Pay raises and contracts overshadow pay for retirees

Documents show Gov. Ralph Torres’s administration has been using public funds for contracts to family members and campaign associates. In his budget request to the legislature, Mr. Torres also provided for lucrative pay raises to some of his staff. While the governor is using public funds for contracts and pay raises to his cronies, glaringly missing from his budget proposal is the 25 percent allotment for government retirees.

Also missing? Any proposal to fund the actual operations of the Commonwealth government.

The 25 percent allotment is needed from local funds in order to complete pension payments to retirees under the settlement agreement instituted by the federal court under the Inos administration. The shortfall in the governor’s budget, which for the current fiscal year was estimated to be about $14 million, materialized from the billions-to-bust operations of the Saipan casino, whose gross business taxes were supposed to fund the 25 percent. The closure of Imperial Pacific International – the Torres administration’s promised golden ticket to prosperity – in 2020 due to the pandemic ended that funding stream, leaving it to the CNMI’s taxpayers to foot the bill.

Mr. Torres’s budget, however, makes no appropriation for one-quarter of the retirees’s pensions, shorting some of the most vulnerable Commonwealth residents three months’s worth of their fixed incomes.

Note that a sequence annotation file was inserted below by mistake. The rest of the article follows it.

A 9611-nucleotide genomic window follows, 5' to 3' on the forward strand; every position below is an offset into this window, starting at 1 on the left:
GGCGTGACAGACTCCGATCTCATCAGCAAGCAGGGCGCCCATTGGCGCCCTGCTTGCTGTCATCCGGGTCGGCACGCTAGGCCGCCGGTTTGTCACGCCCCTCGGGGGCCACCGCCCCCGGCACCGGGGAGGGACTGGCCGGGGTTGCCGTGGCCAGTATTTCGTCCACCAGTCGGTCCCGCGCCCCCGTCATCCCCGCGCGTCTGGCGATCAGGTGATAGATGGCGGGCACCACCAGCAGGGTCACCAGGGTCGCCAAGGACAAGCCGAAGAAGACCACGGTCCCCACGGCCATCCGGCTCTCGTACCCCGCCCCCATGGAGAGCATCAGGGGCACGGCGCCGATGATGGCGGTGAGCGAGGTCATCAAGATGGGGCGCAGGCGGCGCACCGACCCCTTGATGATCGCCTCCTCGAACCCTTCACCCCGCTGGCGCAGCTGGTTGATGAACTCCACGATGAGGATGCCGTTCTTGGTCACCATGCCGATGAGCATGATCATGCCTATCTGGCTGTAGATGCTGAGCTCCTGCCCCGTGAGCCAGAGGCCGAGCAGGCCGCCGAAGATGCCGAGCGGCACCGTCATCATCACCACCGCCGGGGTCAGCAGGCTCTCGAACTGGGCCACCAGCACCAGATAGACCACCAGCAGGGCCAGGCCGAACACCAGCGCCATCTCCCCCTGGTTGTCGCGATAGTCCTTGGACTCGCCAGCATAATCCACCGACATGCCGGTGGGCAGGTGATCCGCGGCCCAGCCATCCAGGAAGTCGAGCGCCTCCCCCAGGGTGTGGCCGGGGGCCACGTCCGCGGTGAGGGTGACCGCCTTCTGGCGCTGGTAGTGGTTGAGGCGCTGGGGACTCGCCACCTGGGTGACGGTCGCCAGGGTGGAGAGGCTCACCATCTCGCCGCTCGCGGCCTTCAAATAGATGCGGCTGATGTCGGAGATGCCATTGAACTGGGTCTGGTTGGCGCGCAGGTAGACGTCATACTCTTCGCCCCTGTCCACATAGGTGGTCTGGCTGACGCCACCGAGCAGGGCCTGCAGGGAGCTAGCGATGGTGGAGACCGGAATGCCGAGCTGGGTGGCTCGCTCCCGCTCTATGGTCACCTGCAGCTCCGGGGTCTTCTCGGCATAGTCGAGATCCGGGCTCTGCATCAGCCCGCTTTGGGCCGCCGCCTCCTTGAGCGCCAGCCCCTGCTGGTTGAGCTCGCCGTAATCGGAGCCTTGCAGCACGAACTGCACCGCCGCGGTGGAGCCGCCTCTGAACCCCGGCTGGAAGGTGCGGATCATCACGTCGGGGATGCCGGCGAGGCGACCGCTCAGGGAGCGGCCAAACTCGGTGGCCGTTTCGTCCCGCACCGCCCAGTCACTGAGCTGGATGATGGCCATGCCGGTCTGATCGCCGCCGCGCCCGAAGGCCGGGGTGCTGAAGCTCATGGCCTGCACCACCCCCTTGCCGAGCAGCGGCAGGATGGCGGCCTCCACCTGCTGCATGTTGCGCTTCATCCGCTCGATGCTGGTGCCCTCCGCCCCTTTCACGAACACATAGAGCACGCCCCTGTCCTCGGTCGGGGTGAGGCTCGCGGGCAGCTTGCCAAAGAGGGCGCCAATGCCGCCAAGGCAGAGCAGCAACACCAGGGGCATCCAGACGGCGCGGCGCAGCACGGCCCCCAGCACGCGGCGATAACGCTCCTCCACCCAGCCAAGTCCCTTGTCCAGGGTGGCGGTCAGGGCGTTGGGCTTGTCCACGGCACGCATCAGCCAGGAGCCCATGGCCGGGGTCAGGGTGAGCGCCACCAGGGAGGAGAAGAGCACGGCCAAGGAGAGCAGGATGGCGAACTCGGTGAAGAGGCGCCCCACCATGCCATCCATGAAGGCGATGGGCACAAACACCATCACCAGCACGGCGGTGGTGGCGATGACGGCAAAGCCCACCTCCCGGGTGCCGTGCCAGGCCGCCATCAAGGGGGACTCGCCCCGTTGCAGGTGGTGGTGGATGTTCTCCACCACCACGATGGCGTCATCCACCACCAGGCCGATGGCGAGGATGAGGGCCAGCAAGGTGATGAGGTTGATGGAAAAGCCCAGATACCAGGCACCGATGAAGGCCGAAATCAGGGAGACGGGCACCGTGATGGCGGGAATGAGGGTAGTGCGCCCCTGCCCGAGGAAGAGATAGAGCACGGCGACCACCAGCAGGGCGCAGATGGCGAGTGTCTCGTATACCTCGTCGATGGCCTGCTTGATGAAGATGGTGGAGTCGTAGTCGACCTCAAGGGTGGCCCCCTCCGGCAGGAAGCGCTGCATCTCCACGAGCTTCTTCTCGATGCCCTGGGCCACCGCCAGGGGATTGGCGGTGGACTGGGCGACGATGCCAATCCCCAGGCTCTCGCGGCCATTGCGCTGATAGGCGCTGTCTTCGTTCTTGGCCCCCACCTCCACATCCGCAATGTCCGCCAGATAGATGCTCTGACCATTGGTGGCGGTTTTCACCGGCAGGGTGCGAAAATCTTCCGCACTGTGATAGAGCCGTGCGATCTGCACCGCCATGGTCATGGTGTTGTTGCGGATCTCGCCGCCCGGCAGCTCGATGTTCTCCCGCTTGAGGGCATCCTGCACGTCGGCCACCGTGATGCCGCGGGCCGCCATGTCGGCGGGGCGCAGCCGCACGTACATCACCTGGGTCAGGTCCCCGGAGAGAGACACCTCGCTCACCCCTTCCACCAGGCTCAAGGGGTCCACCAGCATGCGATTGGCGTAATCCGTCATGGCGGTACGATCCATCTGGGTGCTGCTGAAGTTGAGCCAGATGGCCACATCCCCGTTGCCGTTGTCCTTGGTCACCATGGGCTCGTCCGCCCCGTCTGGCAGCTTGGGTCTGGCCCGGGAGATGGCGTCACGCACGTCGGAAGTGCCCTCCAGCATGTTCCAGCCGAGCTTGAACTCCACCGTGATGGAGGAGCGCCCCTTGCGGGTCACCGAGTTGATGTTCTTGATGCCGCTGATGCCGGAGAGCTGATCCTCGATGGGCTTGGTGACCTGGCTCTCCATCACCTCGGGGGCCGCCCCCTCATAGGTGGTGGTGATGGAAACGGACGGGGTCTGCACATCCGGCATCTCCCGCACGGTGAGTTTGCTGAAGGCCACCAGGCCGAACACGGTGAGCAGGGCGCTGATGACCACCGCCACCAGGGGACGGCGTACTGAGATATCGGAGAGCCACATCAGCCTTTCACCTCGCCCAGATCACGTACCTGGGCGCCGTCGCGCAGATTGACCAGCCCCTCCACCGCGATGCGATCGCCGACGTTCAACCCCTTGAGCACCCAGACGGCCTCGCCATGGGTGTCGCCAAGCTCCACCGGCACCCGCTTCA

While Mr. Torres proposes to shortchange these retirees, he has no problem granting an average of $13,000 in annual pay raises to members of his staff and administration in his new budget, with room to hire into high-paid vacancies throughout the executive agencies.

Department of Finance documents obtained by Rep. Corina Magofna recently show Mr. Torres obligating public funds for a variety of services awarded to his cronies.

For example, despite public outcry on the use of hundreds of thousands of dollars in public funds for cleaning services by a company – JOGO Sanitation – connected to the governor’s family, the DOF documents indicate even more contractual obligations to JOGO this year.

Another vendor – Antonio S. Kapileo – who reportedly is a campaign official for the governor’s running mate, Sen. Vinnie Sablan, was awarded three contracts this year. All three contracts, totaling $23,000, are for services to emergency medical services. The invoice description for a $9,000 check issued to Mr. Kapileo on May 23 indicates the payment was for “EMS rules and regulations.”

Another $7,500 check was issued to a company owned by Juan Santiago’s brother – Ray’s Lawn Care and Maintenance – for “Disposal of DOF Confidential Documents May ’22”

According to the governor’s revised budget of local funds, he anticipates the Commonwealth government will collect about $150 million in Fiscal Year 2023, with $46 million being backed out for debt service, the pension fund settlement agreement (75 percent only), and earmarks. Of the total remaining for appropriation – about $105 million – Mr. Torres has zeroed out nearly all non-personnel operations for the executive agencies.

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